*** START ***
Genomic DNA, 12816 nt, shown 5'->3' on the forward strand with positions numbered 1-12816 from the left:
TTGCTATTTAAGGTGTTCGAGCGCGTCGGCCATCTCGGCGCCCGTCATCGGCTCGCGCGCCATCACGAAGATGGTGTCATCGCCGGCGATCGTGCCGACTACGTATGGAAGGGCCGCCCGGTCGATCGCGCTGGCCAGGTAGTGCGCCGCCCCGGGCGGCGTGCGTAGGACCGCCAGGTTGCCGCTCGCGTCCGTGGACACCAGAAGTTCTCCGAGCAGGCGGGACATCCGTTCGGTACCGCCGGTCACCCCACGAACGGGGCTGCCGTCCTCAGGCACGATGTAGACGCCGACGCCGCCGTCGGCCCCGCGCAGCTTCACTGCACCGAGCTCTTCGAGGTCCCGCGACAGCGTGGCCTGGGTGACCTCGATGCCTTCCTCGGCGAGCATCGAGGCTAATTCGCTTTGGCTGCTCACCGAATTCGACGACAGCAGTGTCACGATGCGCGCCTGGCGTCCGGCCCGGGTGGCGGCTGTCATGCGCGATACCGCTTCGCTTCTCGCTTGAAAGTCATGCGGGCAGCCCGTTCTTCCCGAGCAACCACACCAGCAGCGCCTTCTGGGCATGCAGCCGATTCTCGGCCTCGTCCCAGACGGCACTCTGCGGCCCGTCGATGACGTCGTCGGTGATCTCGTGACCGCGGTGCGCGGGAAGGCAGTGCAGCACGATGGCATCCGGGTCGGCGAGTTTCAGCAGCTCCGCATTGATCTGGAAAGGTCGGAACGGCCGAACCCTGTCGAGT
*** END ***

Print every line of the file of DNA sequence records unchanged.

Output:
Genomic DNA, 12816 nt, shown 5'->3' on the forward strand with positions numbered 1-12816 from the left:
TTGCTATTTAAGGTGTTCGAGCGCGTCGGCCATCTCGGCGCCCGTCATCGGCTCGCGCGCCATCACGAAGATGGTGTCATCGCCGGCGATCGTGCCGACTACGTATGGAAGGGCCGCCCGGTCGATCGCGCTGGCCAGGTAGTGCGCCGCCCCGGGCGGCGTGCGTAGGACCGCCAGGTTGCCGCTCGCGTCCGTGGACACCAGAAGTTCTCCGAGCAGGCGGGACATCCGTTCGGTACCGCCGGTCACCCCACGAACGGGGCTGCCGTCCTCAGGCACGATGTAGACGCCGACGCCGCCGTCGGCCCCGCGCAGCTTCACTGCACCGAGCTCTTCGAGGTCCCGCGACAGCGTGGCCTGGGTGACCTCGATGCCTTCCTCGGCGAGCATCGAGGCTAATTCGCTTTGGCTGCTCACCGAATTCGACGACAGCAGTGTCACGATGCGCGCCTGGCGTCCGGCCCGGGTGGCGGCTGTCATGCGCGATACCGCTTCGCTTCTCGCTTGAAAGTCATGCGGGCAGCCCGTTCTTCCCGAGCAACCACACCAGCAGCGCCTTCTGGGCATGCAGCCGATTCTCGGCCTCGTCCCAGACGGCACTCTGCGGCCCGTCGATGACGTCGTCGGTGATCTCGTGACCGCGGTGCGCGGGAAGGCAGTGCAGCACGATGGCATCCGGGTCGGCGAGTTTCAGCAGCTCCGCATTGATCTGGAAAGGTCGGAACGGCCGAACCCTGTCGAGT